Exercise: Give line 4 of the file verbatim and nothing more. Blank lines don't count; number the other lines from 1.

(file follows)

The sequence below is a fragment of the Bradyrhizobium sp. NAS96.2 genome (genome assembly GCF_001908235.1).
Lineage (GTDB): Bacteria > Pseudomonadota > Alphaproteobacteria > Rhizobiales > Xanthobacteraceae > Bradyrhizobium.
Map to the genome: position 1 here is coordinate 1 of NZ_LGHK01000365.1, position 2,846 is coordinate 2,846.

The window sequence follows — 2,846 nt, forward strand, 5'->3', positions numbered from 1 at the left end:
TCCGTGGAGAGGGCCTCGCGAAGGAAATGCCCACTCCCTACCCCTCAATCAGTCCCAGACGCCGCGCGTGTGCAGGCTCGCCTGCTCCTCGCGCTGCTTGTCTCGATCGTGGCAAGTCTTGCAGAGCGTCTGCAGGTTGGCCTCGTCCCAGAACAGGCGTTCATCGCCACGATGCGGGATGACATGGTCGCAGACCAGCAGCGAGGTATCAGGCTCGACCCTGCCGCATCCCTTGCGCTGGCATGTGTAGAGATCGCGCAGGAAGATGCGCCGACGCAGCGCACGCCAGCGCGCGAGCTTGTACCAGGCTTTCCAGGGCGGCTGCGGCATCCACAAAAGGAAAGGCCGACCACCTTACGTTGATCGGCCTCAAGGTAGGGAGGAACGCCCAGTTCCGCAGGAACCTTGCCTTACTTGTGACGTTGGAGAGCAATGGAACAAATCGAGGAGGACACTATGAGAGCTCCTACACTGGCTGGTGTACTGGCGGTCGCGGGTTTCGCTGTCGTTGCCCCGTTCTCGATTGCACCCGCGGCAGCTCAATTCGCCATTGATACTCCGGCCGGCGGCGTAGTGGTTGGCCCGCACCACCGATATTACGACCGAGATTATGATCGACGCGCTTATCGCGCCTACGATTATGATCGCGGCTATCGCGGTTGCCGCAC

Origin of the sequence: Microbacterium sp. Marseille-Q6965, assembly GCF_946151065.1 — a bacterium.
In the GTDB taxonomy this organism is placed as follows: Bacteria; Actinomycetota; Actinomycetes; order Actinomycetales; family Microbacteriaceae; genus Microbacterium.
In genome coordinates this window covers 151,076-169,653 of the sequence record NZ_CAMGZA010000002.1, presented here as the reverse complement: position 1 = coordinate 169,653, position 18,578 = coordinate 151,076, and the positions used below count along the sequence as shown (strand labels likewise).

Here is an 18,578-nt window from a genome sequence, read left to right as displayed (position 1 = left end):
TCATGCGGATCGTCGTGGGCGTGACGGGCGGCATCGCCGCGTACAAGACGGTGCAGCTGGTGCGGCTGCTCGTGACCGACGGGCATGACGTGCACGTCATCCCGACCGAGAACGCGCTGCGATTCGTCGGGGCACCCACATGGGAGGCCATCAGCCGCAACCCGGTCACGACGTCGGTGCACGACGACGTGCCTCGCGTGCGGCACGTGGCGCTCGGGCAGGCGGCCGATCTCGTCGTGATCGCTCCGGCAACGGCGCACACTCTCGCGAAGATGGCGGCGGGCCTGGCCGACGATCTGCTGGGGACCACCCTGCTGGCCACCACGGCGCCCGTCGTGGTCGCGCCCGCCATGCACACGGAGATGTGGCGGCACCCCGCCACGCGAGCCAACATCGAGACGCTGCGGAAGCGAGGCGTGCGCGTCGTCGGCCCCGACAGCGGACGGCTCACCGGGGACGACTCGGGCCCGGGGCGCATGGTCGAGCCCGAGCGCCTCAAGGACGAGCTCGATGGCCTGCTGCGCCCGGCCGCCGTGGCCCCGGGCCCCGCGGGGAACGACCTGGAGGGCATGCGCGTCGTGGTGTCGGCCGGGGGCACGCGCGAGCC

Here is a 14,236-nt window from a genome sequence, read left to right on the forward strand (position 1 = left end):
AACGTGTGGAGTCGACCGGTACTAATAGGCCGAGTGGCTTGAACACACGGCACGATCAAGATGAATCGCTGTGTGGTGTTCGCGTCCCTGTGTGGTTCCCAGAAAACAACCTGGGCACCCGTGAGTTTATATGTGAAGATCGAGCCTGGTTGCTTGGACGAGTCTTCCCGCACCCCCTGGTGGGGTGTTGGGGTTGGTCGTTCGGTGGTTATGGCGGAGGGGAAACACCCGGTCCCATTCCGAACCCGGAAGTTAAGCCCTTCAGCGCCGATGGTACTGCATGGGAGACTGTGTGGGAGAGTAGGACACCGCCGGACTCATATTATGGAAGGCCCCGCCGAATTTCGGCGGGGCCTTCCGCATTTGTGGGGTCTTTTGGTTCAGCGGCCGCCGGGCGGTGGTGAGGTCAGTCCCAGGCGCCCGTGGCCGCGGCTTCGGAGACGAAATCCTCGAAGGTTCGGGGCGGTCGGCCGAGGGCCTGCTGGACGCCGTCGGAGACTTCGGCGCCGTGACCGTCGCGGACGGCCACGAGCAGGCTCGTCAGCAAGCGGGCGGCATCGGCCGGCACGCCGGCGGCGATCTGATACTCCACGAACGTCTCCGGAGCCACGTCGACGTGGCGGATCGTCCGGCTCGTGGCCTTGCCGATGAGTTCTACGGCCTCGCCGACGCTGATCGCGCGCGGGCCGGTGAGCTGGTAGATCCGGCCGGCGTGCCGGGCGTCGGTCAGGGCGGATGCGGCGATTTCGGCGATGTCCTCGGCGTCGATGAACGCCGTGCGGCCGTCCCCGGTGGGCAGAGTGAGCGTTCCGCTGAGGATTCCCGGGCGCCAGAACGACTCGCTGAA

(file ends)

The window sequence follows — 2,846 nt, forward strand, 5'->3', positions numbered from 1 at the left end: